Many parents-to-be are anxious about welcoming newborns during the coronavirus pandemic, but Will and Jennifer McKendree were especially worried about whether he could fully be a part of his daughter's birth. Will McKendree is deaf, and he reads lips and takes cues from hand and mouth movements to communicate. With all hospital staff members wearing face masks to prevent the spread of COVID-19, McKendree had no way of understanding them.
"I couldn't hear," McKendree told CBS affiliate WTKR during an interview conducted via video conference. "They were talking; couldn't hear anything."
The staff members at Sentara Princess Anne Hospital in Virginia Beach didn't want McKendree to feel left out during his daughter's birth on April 10. "Basic communication and getting to know our patients and bond with patients, we felt like giving another avenue where he could be part of the conversation was really important," nurse manager Reagan Boomer told WTKR.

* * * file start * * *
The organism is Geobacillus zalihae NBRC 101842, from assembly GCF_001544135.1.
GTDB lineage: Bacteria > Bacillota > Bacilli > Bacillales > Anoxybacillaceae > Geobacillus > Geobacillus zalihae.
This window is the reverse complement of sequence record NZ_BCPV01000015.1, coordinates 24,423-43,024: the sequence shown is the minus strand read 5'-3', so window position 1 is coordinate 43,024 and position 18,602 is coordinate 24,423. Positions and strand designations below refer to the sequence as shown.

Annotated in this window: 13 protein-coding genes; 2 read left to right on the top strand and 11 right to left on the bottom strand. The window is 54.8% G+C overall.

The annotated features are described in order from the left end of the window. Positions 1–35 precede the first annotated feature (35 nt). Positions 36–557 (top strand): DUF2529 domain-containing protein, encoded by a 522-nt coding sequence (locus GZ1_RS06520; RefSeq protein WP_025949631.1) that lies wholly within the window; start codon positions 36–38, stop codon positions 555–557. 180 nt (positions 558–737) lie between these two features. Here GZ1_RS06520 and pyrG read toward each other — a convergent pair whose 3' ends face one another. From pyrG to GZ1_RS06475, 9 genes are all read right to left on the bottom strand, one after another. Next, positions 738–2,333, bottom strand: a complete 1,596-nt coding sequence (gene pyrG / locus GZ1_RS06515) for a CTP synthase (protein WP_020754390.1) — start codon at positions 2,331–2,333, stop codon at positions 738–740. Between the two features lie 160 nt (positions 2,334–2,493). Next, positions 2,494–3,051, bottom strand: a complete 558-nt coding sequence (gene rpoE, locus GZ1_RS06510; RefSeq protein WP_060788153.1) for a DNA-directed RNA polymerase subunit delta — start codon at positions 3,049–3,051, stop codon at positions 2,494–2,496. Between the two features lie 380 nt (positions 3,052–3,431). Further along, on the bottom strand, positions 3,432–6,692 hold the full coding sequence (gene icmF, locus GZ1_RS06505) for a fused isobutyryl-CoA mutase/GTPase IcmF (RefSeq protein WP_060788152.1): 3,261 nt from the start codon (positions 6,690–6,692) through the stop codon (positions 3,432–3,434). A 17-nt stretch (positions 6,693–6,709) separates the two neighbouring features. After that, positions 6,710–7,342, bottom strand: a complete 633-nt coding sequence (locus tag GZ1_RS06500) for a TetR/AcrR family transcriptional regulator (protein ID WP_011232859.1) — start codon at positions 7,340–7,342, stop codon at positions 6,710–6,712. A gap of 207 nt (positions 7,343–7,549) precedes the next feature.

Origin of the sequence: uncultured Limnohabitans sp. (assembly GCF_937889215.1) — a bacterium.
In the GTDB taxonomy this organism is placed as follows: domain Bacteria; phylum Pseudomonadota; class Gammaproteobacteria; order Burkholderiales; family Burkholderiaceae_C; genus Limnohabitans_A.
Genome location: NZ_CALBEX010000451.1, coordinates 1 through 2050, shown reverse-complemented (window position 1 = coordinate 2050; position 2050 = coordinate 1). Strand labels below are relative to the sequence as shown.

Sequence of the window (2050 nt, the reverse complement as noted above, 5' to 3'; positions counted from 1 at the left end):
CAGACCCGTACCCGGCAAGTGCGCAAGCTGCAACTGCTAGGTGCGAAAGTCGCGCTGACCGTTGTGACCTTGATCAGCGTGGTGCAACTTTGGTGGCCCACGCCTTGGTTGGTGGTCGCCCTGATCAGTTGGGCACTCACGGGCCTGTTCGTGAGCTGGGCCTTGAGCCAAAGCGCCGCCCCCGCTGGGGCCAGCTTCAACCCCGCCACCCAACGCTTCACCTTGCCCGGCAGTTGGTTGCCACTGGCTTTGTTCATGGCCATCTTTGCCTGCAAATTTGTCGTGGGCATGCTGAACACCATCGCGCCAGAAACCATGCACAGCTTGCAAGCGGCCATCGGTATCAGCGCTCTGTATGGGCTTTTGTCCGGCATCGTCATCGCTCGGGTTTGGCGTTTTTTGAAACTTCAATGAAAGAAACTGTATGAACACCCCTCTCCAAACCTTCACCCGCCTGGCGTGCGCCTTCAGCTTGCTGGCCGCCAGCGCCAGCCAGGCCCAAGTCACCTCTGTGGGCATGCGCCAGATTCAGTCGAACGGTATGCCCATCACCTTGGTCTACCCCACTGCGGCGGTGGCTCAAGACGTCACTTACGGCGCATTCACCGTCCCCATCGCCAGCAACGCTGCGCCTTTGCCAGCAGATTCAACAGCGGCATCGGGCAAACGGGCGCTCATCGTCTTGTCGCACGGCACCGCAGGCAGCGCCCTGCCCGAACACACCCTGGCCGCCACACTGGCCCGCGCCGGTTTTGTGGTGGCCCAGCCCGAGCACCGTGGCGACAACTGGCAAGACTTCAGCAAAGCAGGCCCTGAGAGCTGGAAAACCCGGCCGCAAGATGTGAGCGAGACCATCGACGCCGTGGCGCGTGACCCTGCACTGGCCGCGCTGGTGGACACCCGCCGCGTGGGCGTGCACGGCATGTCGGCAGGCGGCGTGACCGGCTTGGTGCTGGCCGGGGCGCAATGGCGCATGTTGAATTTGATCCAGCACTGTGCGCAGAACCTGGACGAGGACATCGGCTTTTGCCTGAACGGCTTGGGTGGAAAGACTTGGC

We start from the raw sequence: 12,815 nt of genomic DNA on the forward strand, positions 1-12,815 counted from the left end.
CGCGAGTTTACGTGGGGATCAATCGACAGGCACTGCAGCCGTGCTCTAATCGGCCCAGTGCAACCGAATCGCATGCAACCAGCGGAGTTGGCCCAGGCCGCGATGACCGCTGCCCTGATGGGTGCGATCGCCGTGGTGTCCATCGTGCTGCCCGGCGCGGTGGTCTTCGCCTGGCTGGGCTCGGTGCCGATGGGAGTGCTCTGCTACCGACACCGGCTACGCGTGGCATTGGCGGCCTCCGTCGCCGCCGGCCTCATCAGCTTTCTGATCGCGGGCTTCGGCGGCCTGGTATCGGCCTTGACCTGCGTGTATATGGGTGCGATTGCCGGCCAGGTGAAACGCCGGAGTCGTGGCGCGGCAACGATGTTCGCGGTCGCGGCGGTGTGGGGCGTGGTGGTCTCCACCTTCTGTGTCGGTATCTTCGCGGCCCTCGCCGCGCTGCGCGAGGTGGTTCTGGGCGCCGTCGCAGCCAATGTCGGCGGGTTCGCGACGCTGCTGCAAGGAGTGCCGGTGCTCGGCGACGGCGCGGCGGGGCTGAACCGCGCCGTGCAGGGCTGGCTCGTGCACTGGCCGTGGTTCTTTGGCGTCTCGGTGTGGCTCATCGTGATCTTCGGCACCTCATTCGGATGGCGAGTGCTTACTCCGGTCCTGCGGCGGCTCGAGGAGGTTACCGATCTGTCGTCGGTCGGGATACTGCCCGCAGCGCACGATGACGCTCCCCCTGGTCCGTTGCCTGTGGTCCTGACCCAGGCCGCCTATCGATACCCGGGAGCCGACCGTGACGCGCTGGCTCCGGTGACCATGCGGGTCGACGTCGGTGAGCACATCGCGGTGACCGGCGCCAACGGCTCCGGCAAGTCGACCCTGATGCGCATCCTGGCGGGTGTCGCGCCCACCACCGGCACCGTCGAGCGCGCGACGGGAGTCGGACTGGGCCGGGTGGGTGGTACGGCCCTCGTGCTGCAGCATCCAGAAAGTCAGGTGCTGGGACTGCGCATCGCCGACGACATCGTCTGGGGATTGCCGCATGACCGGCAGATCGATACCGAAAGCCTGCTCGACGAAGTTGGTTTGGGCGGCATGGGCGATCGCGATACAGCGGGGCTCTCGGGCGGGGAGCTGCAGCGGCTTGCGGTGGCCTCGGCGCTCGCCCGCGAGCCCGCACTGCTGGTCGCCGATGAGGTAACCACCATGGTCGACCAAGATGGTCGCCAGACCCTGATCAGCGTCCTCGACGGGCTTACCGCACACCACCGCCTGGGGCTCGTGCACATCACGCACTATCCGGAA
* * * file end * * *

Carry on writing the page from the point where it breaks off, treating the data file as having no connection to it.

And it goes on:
Within an hour of the McKendrees arriving at the hospital, nurses got to work creating"This may sound weird, but I just happened to have my sewing machine at work," nurse specialist Lori Holleman said.
Holleman used heavy-duty clear plastic page protectors to createin the face masks, allowing McKendree to read staff members' lips while his wife Jennifer gave birth.
When the staff showed him their special masks, he was brought to tears. "I just started crying. It was very emotional," he said. "Not many deaf people can have this type of experience with others thinking about us and our access to be able to communicate."
McKendree was able to see what the staff was saying during the birth of the couple's daughter, Cooper Lynn.
"It was just really special for him and for us that they took the time as nurses and medical professionals that are risking their lives in this pandemic to just take it a step further and work together as a team," Jennifer McKendree said.
The staff went above and beyond for the McKendrees, but Paige Crunk, Sentara Princess Anne Hospital's director of women's health, said it was their pleasure. "They were a joy. They were a joy to take care of, a joy to work with. They were so appreciative. We are the lucky ones."
Now the special see-through masks are being distributed throughout all Sentara facilities, WTKR reports.